100 mg Silver (1 liter 100 ppm; 250 ml 400 ppm, etc) / 107.87 x 20 000 (or 100 000) = 18540 mg to 92704 mg, or 18 to 93 gram. And if we assume that only 10% of the silver atoms are at the surface of each nano particle in average, then 1 / 10 of that, or 1.8 to 9.3 gram. I still believe that this is way too much of gelatin.

In this paper, their best results was a weight to weight ratio of gelatin to gold of 31. At that ratio for gold, the equivalent ratio for silver would be close to 60. So for 100 mg of silver you would need 6 grams of gelatin, which is within the range you just calculated. So your estimate is not unreasonable, and the manufacturer does not disclose the molecular weight of the gelatin on their website.

To prevent 'jello', this would put a fairly low limit on the ppm which could be achieved. I use 1 gram of Knox gelatin for 80 mg of silver in 250ml of water which is a lower ratio than above. Much more gelatin than that and it starts to set up and become quite 'gloppy'.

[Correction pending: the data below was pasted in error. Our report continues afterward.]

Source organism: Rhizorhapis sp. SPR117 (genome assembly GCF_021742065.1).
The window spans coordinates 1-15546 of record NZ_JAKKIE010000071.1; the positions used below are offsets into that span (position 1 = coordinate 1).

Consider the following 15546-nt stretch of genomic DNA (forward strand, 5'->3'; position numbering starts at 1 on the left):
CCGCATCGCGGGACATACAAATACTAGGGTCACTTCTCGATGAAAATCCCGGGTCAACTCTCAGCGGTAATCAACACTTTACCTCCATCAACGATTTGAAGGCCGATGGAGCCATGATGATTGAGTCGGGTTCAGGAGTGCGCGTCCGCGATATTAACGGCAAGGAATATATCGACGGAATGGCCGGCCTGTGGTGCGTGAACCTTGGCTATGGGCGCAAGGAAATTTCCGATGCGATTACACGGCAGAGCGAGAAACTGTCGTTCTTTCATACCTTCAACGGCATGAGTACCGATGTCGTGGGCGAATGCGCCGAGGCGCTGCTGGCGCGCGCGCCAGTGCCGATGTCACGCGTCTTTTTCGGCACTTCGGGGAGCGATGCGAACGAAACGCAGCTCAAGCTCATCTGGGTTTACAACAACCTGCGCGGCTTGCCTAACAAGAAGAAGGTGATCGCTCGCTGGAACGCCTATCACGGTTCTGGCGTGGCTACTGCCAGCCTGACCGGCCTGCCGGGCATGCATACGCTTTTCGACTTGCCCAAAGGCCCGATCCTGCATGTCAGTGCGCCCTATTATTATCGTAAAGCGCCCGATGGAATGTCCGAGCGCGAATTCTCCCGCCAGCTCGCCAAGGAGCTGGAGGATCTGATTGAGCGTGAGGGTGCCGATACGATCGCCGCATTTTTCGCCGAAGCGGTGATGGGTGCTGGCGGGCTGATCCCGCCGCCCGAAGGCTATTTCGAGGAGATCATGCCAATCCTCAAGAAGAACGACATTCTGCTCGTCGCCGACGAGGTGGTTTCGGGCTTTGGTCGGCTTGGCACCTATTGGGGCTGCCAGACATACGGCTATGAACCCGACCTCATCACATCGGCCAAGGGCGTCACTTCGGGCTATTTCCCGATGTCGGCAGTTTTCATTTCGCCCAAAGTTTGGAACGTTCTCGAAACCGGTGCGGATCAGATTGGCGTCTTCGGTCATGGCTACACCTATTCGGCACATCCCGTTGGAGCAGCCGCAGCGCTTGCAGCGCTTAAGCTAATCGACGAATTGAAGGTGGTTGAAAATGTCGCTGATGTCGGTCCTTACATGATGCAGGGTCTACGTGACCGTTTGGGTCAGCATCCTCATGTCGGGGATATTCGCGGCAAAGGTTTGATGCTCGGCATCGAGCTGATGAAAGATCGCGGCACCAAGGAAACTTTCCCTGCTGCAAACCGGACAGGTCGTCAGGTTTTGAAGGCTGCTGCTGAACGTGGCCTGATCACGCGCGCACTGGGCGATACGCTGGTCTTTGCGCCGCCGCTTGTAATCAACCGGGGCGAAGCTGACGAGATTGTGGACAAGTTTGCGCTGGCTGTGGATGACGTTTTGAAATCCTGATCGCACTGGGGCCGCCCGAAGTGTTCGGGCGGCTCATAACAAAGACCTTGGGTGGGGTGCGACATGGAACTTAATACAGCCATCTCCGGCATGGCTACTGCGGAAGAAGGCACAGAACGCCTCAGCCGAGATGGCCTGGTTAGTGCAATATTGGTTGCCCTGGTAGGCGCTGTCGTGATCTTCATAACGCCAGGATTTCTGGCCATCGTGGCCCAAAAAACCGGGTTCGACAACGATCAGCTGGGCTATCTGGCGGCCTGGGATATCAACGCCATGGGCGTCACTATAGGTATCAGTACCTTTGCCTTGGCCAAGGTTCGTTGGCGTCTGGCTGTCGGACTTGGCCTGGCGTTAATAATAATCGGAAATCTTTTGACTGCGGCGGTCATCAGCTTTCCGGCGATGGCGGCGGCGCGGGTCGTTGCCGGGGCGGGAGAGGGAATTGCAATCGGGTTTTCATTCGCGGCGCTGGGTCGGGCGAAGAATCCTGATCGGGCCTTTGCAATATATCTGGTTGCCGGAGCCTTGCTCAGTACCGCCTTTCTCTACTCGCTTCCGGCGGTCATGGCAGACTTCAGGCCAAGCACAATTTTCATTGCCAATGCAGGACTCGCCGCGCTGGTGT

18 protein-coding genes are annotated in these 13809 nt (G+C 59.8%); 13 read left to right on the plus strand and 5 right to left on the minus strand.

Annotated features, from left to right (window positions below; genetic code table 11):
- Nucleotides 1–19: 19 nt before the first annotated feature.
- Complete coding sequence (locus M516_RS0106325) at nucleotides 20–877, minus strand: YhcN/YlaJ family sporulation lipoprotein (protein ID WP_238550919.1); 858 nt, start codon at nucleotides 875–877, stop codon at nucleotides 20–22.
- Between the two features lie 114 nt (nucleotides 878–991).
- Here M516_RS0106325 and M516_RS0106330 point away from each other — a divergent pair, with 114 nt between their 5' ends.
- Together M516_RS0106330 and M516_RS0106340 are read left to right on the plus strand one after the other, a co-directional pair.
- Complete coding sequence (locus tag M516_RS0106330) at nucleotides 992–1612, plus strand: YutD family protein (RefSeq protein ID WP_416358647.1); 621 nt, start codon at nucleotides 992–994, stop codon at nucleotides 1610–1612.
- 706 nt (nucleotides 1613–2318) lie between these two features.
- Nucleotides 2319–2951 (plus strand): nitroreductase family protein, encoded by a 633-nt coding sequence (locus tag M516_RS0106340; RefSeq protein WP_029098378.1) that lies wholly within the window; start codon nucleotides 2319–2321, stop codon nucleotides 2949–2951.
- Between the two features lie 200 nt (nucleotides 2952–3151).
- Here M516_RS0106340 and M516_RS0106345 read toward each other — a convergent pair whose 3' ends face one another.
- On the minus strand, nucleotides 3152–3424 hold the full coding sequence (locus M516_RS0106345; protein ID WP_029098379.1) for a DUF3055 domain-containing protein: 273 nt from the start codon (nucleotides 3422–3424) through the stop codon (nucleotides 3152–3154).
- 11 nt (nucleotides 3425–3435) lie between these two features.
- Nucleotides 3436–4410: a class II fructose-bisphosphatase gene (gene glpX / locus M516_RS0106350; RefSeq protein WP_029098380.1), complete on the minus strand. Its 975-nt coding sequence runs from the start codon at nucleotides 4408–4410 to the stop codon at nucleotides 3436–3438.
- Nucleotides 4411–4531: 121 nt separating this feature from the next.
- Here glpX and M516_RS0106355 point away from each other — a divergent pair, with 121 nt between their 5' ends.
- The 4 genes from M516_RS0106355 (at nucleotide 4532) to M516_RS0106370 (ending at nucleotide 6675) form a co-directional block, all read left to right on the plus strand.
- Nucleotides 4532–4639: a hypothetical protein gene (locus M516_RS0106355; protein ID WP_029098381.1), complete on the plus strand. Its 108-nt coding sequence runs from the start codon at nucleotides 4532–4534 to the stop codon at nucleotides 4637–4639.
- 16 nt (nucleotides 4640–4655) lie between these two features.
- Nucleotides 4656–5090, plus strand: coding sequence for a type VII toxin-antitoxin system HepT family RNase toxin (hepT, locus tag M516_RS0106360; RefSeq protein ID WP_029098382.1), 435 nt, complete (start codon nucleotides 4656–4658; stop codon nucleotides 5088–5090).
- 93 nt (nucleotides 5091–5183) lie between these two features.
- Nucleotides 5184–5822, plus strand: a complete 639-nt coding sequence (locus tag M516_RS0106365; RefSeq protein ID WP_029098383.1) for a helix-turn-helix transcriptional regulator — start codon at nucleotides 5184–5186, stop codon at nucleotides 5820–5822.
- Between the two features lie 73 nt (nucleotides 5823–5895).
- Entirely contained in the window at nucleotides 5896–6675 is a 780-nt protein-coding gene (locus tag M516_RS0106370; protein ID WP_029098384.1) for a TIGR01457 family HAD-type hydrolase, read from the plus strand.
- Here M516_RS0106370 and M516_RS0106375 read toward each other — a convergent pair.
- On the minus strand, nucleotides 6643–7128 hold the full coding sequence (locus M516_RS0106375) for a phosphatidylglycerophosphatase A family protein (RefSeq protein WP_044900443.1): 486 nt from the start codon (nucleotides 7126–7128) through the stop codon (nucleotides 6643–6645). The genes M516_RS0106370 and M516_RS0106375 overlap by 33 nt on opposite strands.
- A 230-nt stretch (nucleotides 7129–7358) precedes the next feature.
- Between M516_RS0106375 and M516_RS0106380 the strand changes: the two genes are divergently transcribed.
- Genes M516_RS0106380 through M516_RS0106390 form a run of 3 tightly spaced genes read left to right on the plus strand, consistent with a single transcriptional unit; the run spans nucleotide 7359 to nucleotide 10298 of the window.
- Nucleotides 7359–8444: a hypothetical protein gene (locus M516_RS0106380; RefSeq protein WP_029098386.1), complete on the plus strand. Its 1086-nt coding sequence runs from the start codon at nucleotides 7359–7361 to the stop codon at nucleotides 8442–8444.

Note that the physical size of a gold atom is only 5% bigger in diameter than a silver atom even though the gold weighs almost twice as much.

You can estimate the number of atoms in a nanoparticle and the number of surface atoms by knowing the diameter of a silver atom is 330 picometers and the packing ratio for spheres is 75%, and assuming the atoms are touching each other. This is where I got the 10% number.